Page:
A friend of mine, a small-output breeder of Thoroughbreds and a bloodline expert, once made a startling statement to me in a conversation we were having about aptitude in racing greyhounds and horses…and I quote:
“The Thoroughbred naturally deteriorates toward speed”.
Stop reading, and think about that statement for a minute. It is an astounding remark.
Now this man has a doctorate degree in literature, he chooses his words very carefully and with the precision of an archer. He’s also a former Hollywood screenwriter who dated starlets and hung out with stars in the heyday of his youth. He’s a clever enough horseman to have once purchased as a 2-year old, a colt who ran in the Belmont Stakes and who won multiple other stakes. He’s a first-rate mind. I was out of my league.
I couldn’t quite wrap my cut-rate mind around the proposition he had challenged me with. I thought about it for a long while. I obsessed over it. For me, at the time, it was like trying to comprehend infinity. I knew he had planted the seed of that statement to get me to grow my wits and to figure it out for myself, but it was just too vexing.
I had always presumed just the opposite of what I felt he was saying to have been the case. Being a student of the obvious, I had always figured that a Thoroughbred (or a Greyhound) would seem to “naturally deteriorate” towards the lack of speed.
Years later, by the simple accumulation of my observations and experiences, it all became much clearer to me.
When we view it in its simplest terms, the process of selectivity in the breeding of performance animals for the purpose of racing is the process of accelerating natural adaptation, if not evolution. The breeder whose bloodstock can “out-adapt”, or if you prefer for conversational purposes, “out-evolve” the bloodstock of others, is the breeder who has the best chance of success, all other things being about equal.
The basic maxim of breeding that has always been true, and remains true to this day, is that “like tends to beget like”. The operative word is “tends”. Selective breeding is mostly about tendencies and much less about absolutes.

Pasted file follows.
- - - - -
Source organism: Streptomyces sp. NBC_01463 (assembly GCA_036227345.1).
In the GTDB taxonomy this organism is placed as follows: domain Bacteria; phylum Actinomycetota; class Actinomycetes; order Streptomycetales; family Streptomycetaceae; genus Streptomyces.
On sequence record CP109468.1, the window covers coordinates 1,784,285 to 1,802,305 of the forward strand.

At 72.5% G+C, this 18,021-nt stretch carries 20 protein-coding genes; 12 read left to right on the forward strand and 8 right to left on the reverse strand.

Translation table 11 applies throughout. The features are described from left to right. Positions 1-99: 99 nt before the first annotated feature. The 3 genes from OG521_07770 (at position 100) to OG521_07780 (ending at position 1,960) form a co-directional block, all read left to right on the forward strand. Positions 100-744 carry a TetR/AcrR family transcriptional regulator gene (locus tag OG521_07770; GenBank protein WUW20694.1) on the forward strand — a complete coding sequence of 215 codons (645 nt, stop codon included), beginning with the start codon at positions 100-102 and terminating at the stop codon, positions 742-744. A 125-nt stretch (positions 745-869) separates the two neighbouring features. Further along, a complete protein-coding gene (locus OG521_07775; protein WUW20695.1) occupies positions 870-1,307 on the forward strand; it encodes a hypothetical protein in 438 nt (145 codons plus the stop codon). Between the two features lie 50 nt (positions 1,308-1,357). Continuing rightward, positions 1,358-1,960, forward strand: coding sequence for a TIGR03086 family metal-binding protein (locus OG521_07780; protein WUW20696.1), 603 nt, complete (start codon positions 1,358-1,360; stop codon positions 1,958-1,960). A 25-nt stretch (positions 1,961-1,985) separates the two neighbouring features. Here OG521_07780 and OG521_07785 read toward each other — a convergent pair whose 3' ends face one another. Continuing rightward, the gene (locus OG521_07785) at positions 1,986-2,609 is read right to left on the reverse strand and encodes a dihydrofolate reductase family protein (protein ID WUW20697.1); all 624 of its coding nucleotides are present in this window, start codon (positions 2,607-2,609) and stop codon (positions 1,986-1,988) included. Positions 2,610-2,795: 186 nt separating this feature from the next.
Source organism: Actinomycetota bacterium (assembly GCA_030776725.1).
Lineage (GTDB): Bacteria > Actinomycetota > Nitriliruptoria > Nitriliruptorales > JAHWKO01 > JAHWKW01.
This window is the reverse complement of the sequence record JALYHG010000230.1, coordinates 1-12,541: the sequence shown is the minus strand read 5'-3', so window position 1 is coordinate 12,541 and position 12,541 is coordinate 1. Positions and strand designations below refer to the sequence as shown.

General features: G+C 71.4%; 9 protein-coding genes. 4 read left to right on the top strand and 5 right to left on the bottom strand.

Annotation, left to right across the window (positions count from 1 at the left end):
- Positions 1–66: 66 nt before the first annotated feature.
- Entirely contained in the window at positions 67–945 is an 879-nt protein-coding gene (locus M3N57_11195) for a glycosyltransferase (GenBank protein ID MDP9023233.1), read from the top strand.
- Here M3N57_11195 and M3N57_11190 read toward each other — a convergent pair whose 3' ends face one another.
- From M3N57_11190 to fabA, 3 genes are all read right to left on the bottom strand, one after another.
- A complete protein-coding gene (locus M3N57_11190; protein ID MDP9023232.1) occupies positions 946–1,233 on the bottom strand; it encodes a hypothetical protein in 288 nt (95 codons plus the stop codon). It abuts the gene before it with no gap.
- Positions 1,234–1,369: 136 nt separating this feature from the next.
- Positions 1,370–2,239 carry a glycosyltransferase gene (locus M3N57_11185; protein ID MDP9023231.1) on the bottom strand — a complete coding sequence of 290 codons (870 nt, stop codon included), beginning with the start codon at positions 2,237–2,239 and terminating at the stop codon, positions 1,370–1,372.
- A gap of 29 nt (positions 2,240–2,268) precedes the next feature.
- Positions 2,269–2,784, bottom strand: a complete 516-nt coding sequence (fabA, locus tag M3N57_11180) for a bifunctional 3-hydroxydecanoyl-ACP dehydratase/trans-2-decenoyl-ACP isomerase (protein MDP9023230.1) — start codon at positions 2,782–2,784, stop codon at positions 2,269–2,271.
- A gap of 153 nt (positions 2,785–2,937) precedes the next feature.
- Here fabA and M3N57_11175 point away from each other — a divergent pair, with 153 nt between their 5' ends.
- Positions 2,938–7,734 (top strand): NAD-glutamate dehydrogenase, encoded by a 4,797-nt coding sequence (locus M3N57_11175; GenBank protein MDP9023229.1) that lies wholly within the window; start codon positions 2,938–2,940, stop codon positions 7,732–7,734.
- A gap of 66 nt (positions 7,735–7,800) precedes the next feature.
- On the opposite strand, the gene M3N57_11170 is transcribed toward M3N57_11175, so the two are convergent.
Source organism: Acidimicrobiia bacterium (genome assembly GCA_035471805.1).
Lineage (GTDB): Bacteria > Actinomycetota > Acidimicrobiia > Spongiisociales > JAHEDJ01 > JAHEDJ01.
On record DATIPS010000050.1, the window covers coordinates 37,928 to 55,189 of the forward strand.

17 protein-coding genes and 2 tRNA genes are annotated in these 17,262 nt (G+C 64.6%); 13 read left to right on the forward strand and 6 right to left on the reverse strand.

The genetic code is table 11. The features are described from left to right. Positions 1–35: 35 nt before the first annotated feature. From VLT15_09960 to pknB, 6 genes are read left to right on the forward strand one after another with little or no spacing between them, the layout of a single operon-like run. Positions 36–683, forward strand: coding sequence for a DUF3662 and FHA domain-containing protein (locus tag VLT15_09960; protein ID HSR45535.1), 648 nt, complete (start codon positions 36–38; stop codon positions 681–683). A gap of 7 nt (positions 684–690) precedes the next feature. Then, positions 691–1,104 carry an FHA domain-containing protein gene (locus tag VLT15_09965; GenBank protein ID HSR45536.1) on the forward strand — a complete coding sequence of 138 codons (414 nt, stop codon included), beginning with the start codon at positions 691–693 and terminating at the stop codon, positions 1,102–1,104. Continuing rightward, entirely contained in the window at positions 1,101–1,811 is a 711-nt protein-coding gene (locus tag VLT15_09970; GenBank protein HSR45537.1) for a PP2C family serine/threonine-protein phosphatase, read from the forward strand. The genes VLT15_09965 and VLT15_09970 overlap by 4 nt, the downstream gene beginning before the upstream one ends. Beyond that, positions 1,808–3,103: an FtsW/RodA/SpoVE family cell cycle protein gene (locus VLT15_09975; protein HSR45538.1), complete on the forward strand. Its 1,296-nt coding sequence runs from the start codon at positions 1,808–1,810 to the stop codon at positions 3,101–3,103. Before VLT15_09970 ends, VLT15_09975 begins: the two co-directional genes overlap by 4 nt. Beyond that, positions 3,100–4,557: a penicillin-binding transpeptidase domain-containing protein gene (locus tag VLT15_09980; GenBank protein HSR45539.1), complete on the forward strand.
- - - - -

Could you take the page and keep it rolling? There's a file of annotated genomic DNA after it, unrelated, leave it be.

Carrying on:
Another truth of breeding, and of adaptation, is that form follows function. Function dictates form. The feedback we receive from racing is what impels and influences the inputs that are germane to the process of selectivity as well as the management of a colony of greyhounds.
The “inputs” encompass all aspects of a greyhound’s genetics, environment, raising, training and handling, designed to produce more specific and positive feedback. A successful breeder, whether he realizes it or not, constantly reacts to feedback from racing competition. What he ends up with is a phenotype.
The phenotype is the physical manifestation of inputs and feedback, the embodiment of the “form” that has emerged purely as a result of the “function” and the breeder’s perception and inputs.
In the Darwinian epic, organisms adapt by random genetic mutations that engender specific physical manifestations which are the result of the organism’s natural drive to survive, and which help it to deal with challenges to its survival. This, Darwin called “natural selection”. The best-adapted phenotypes are those that have the best chance at survival.
In selective breeding for a specific function, the challenge is to adapt to either a variety of feedbacks, or to a singular feedback. The more varied are the types of feedback, the more variable are the phenotypes.
In any event, all adaptations that influence selectivity from the feedback racing engenders, are focused on the eventual ability of the phenotype to express speed.
Where there is an imbalance in feedback, there is an imbalance in phenotype. As it applies to racing greyhounds, it simply means that when we focus on one aspect of the entire range of speed expression of which the greyhound is capable, sooner or later the phenotype that emerges becomes self-limiting. There is a finite limit to what a phenotype can bear under race-induced stress, in its expression of speed.
What my friend had told me was true. What he was saying to me, was that speed expression by a phenotype that has been selectively bred to express speed, sooner or later reaches a tipping point in that phenotype.
Simply put, what basically happens is that the elementary physical manifestations or adaptations which impel speed in the phenotype—higher muscle to bone ratios–at some stage of adaptation, will cancel one another out.
In greyhounds, and in Thoroughbreds, as my friend had told me in not so many words, the lighter skeleton and its connective networks are eventually “cancelled out” by the heavier, denser muscle masses (and vice versa) that initiate and enable the expression of speed, and along with the racing surface and configuration, exert force on the phenotype.
The phenotype becomes somewhat, if not completely “dysfunctional”. It has over-adapted to the inputs and feedback.
It has naturally deteriorated toward speed.
It’s important for racing departments to offer and for trainers to support longer distance racing at the tracks. From everyday, overnight races to stakes events. This tends to ensure that there is an even population distribution of racing aptitude, and that the Racing Greyhound remains the versatile and remarkable athlete he is
Enjoy the American Derby. It just might be more important now than it ever was in the past.
copyright 2012 by Dennis McKeon